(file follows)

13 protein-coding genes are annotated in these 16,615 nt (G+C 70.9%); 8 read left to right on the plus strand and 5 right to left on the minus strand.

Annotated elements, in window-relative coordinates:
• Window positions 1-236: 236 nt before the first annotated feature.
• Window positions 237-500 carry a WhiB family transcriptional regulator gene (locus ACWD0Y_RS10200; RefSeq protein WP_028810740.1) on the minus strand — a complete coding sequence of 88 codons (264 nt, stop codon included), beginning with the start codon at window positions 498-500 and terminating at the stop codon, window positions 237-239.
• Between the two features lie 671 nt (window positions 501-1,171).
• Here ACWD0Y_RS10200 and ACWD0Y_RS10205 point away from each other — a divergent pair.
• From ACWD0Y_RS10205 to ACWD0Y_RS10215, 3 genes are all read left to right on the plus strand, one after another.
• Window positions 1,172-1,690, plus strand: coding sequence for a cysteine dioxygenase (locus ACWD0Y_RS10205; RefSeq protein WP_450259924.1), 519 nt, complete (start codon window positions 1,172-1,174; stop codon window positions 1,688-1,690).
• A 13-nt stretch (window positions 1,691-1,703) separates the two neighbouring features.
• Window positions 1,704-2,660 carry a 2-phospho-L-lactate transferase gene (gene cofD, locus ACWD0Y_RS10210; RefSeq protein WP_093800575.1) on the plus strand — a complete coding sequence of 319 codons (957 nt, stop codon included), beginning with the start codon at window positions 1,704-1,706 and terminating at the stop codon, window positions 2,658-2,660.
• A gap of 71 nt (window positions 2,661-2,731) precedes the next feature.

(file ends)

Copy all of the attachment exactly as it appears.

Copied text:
13 protein-coding genes are annotated in these 16,615 nt (G+C 70.9%); 8 read left to right on the plus strand and 5 right to left on the minus strand.

Annotated elements, in window-relative coordinates:
• Window positions 1-236: 236 nt before the first annotated feature.
• Window positions 237-500 carry a WhiB family transcriptional regulator gene (locus ACWD0Y_RS10200; RefSeq protein WP_028810740.1) on the minus strand — a complete coding sequence of 88 codons (264 nt, stop codon included), beginning with the start codon at window positions 498-500 and terminating at the stop codon, window positions 237-239.
• Between the two features lie 671 nt (window positions 501-1,171).
• Here ACWD0Y_RS10200 and ACWD0Y_RS10205 point away from each other — a divergent pair.
• From ACWD0Y_RS10205 to ACWD0Y_RS10215, 3 genes are all read left to right on the plus strand, one after another.
• Window positions 1,172-1,690, plus strand: coding sequence for a cysteine dioxygenase (locus ACWD0Y_RS10205; RefSeq protein WP_450259924.1), 519 nt, complete (start codon window positions 1,172-1,174; stop codon window positions 1,688-1,690).
• A 13-nt stretch (window positions 1,691-1,703) separates the two neighbouring features.
• Window positions 1,704-2,660 carry a 2-phospho-L-lactate transferase gene (gene cofD, locus ACWD0Y_RS10210; RefSeq protein WP_093800575.1) on the plus strand — a complete coding sequence of 319 codons (957 nt, stop codon included), beginning with the start codon at window positions 1,704-1,706 and terminating at the stop codon, window positions 2,658-2,660.
• A gap of 71 nt (window positions 2,661-2,731) precedes the next feature.